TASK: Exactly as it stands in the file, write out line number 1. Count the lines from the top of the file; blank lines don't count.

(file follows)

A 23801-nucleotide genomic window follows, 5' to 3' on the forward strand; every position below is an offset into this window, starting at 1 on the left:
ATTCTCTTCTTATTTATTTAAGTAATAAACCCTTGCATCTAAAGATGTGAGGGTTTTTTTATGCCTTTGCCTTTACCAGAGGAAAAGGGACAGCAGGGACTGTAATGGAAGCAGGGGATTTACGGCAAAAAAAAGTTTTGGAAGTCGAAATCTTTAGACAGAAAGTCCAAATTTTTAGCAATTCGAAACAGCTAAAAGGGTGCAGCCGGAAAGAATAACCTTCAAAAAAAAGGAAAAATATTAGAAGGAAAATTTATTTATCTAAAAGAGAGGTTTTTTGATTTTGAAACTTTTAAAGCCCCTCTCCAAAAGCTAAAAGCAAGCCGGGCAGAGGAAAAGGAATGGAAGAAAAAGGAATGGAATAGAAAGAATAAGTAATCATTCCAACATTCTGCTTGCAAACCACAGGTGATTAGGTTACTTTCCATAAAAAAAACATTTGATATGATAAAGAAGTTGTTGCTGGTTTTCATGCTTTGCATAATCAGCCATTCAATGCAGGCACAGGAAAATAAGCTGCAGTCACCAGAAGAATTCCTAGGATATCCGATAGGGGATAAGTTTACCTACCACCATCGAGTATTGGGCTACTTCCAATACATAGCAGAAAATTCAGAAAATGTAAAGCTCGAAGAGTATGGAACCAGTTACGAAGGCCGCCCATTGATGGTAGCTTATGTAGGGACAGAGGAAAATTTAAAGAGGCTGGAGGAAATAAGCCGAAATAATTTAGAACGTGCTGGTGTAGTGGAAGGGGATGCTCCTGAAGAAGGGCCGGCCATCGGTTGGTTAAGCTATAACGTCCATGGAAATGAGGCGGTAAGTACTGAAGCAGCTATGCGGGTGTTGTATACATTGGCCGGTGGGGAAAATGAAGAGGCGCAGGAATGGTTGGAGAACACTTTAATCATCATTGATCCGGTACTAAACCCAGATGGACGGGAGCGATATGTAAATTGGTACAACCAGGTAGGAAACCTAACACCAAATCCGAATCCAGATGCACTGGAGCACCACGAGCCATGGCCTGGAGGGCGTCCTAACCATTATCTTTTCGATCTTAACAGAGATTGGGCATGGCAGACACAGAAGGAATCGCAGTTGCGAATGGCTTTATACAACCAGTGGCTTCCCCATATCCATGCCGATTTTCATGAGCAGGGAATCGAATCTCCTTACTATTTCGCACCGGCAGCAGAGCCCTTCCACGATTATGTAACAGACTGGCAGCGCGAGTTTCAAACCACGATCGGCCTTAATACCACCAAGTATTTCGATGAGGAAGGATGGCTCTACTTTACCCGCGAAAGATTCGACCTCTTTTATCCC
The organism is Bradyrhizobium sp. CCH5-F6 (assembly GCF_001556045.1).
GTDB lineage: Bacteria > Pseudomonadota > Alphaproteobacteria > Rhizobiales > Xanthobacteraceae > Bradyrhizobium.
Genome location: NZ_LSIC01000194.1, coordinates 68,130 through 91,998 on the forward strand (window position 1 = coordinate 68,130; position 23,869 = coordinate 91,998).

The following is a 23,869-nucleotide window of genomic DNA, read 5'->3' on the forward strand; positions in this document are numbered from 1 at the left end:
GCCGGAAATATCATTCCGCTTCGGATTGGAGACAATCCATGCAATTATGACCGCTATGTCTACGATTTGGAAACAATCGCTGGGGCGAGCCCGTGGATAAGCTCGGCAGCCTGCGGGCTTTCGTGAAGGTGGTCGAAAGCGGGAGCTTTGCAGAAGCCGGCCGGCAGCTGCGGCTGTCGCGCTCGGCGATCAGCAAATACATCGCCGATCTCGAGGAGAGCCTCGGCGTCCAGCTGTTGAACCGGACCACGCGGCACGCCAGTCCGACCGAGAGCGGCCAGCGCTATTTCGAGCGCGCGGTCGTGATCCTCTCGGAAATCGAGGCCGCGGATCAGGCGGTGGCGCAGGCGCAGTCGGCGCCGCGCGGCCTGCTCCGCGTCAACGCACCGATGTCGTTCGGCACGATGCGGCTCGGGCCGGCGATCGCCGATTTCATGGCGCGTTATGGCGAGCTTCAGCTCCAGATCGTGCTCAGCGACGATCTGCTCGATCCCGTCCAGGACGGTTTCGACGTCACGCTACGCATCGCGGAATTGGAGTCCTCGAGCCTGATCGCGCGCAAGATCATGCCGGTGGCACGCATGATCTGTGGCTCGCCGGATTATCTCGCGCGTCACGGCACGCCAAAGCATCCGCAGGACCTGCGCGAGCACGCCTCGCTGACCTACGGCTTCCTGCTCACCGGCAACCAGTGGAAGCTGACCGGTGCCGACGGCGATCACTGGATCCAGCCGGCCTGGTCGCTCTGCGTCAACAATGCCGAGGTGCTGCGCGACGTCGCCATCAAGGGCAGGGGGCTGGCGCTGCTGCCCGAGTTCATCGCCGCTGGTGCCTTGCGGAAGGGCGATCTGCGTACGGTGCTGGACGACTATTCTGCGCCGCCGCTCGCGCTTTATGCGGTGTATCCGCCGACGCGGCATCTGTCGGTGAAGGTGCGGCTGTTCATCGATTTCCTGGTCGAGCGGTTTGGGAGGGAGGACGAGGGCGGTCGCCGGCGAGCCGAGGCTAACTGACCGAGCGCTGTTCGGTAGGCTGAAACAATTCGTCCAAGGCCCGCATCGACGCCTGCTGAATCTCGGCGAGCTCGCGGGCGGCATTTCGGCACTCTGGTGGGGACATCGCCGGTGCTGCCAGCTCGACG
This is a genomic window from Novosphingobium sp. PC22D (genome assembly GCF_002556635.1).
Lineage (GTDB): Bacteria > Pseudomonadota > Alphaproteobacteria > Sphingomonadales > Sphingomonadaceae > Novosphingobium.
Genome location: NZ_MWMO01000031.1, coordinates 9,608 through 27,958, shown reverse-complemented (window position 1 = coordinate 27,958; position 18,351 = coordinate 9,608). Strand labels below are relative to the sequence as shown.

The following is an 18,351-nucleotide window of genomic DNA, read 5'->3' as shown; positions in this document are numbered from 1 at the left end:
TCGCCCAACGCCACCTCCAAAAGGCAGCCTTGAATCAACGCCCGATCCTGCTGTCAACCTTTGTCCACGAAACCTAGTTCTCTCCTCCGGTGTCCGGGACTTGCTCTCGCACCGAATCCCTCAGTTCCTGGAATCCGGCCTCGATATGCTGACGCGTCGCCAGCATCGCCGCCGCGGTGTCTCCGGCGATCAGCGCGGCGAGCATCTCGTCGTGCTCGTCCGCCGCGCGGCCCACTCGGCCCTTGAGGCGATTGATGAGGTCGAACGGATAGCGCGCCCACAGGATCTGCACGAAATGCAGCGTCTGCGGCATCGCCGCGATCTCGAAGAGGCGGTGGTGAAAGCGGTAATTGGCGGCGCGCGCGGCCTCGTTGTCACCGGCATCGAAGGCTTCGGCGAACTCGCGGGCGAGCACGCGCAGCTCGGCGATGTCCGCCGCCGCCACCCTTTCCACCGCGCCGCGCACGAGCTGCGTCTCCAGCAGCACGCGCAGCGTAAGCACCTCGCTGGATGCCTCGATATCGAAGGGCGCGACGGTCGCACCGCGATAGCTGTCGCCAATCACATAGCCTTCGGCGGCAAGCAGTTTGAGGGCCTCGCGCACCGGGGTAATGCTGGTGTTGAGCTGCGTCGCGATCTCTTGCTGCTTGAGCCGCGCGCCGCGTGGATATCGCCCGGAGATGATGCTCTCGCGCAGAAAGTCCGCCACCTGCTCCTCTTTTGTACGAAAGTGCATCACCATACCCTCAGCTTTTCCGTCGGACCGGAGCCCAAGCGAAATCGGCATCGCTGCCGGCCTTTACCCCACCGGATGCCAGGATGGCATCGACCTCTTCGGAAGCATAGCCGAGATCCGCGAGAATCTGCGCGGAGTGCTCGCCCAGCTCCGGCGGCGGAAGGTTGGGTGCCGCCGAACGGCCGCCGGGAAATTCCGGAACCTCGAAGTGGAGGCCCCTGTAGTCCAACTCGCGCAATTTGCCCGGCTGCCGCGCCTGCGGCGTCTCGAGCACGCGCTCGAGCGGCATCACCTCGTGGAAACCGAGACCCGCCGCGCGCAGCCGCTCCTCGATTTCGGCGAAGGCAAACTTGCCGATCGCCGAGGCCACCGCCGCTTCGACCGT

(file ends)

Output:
A 23801-nucleotide genomic window follows, 5' to 3' on the forward strand; every position below is an offset into this window, starting at 1 on the left: